For the past year Brand has been airing his views on the Trews (or the True News), a daily YouTube broadcast. In recent weeks, he has discussed democracy in Hong Kong, the importance of embracing real politics by ignoring Westminster, and whether Obama should give back his Nobel Peace prize. In the book, his conclusion is simple: capitalism is kaput, celebrity charity won’t plug holes, revolution is the only solution. Yet it also feels like a bit of a cop-out: he insists all this can be achieved through love, peace and understanding.
Would he ban private education? “Yes.” And private health? “Yes.” He would “cull corporations” after they have served their purpose. Does he really believe all this can be achieved without coercion? “Yes.” How? “By focusing on the important issues. We’re not even talking about moderately wealthy people – we’re talking about a society so unequal, so ludicrous, that 85 people have as much money as the 3.5 billion poorest in the world.”
...He grins like a shark. “Yeah, I love it out here. This is where I belong. When I look at them Eton-educated people that govern us, I ain’t afraid of those people. I am excited. I’m going to enjoy this like nothing else, because for once I’m on the right side of the argument. And this is the right time. I feel it. I feel it. The means exist.”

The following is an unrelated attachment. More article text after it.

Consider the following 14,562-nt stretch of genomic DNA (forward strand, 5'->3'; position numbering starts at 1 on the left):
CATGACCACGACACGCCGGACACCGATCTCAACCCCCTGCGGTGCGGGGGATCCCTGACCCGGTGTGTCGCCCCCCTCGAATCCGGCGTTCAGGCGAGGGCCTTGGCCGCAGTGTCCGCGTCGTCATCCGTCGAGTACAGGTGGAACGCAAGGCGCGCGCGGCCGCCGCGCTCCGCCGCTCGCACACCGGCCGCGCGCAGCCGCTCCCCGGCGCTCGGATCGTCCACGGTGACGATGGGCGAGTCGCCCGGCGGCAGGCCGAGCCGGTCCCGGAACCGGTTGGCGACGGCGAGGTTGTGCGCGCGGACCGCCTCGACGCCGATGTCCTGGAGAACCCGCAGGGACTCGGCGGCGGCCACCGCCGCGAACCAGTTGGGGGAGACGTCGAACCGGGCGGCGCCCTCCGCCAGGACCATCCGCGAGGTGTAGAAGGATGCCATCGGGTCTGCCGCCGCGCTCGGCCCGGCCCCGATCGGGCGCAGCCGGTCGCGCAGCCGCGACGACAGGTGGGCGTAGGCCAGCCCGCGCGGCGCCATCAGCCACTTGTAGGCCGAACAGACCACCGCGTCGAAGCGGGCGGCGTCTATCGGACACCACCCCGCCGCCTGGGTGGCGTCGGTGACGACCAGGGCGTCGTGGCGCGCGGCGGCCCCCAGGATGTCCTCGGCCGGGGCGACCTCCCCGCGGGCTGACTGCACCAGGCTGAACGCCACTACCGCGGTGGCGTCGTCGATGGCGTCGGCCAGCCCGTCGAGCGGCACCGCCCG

I ask if he normally talks so fast. “Yes. Yes. So now, why I’m excited and why I endorse not voting, is because the farther politics drifts to the right, the better it is. Good. Antagonise people. Let’s get to the point where people are no longer just satisfied with iPods, iPads, iWatches. To the point where people go, ‘I’ve had enough.’” Is he advocating rioting? “It doesn’t have to be through rioting. It can be through total disobedience, non-payment of taxes, non-payment of mortgages.”
...Another man approaches: “Got any spare cash?”
He hasn’t, because he’s celebrity royalty. “I ain’t got a penny, mate. You got any money, Simon?”
Brilliant, I say, digging into my pocket. I’m interviewing you about the revolution and you’ve not got a couple of quid to give to this fella.
As Brand talks to the homeless man, the posh boy says Brand has got a touch of Marx, Che Guevara and Jesus. “But really, parallels shouldn’t be drawn because he’s in a league of his own.”
Hmm. I think I'd go for the John Lennon comparison instead. I could totally see Russell protesting a war by staying in bed for a week, or singing "Imagine no possessions" while owning an air-conditioned closet for his fur coat collection.
As amusing as Brand is, it must be said that his is just the kind of mostly-inoffensive naïveté you expect of entertainers. I'm more incredulous at the fact that the Guardian considers this kind of thing important enough to devote a lengthy article to. I tend to read them, especially their Comment Is Free section, primarily to make myself feel better about the vapid state of American media.